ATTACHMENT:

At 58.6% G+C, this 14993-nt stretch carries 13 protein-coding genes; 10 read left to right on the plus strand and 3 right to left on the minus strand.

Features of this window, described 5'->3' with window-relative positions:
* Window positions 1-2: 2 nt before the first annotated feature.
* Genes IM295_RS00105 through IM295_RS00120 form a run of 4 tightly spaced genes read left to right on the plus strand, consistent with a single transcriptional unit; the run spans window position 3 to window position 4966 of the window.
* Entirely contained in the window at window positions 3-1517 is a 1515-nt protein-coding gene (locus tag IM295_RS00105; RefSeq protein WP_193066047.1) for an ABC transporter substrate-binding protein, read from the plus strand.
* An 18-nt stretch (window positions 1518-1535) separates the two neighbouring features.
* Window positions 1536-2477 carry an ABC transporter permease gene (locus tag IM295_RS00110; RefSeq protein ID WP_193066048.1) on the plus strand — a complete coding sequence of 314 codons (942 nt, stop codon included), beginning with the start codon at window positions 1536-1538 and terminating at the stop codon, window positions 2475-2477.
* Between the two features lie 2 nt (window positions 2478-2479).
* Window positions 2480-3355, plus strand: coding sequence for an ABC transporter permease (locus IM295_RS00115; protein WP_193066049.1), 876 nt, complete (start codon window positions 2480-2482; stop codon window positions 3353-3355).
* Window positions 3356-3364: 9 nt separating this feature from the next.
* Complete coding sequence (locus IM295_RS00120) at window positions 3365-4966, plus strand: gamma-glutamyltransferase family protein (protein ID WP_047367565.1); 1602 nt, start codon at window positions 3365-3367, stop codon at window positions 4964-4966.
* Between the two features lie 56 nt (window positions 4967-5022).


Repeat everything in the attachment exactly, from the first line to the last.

At 58.6% G+C, this 14993-nt stretch carries 13 protein-coding genes; 10 read left to right on the plus strand and 3 right to left on the minus strand.

Features of this window, described 5'->3' with window-relative positions:
* Window positions 1-2: 2 nt before the first annotated feature.
* Genes IM295_RS00105 through IM295_RS00120 form a run of 4 tightly spaced genes read left to right on the plus strand, consistent with a single transcriptional unit; the run spans window position 3 to window position 4966 of the window.
* Entirely contained in the window at window positions 3-1517 is a 1515-nt protein-coding gene (locus tag IM295_RS00105; RefSeq protein WP_193066047.1) for an ABC transporter substrate-binding protein, read from the plus strand.
* An 18-nt stretch (window positions 1518-1535) separates the two neighbouring features.
* Window positions 1536-2477 carry an ABC transporter permease gene (locus tag IM295_RS00110; RefSeq protein ID WP_193066048.1) on the plus strand — a complete coding sequence of 314 codons (942 nt, stop codon included), beginning with the start codon at window positions 1536-1538 and terminating at the stop codon, window positions 2475-2477.
* Between the two features lie 2 nt (window positions 2478-2479).
* Window positions 2480-3355, plus strand: coding sequence for an ABC transporter permease (locus IM295_RS00115; protein WP_193066049.1), 876 nt, complete (start codon window positions 2480-2482; stop codon window positions 3353-3355).
* Window positions 3356-3364: 9 nt separating this feature from the next.
* Complete coding sequence (locus IM295_RS00120) at window positions 3365-4966, plus strand: gamma-glutamyltransferase family protein (protein ID WP_047367565.1); 1602 nt, start codon at window positions 3365-3367, stop codon at window positions 4964-4966.
* Between the two features lie 56 nt (window positions 4967-5022).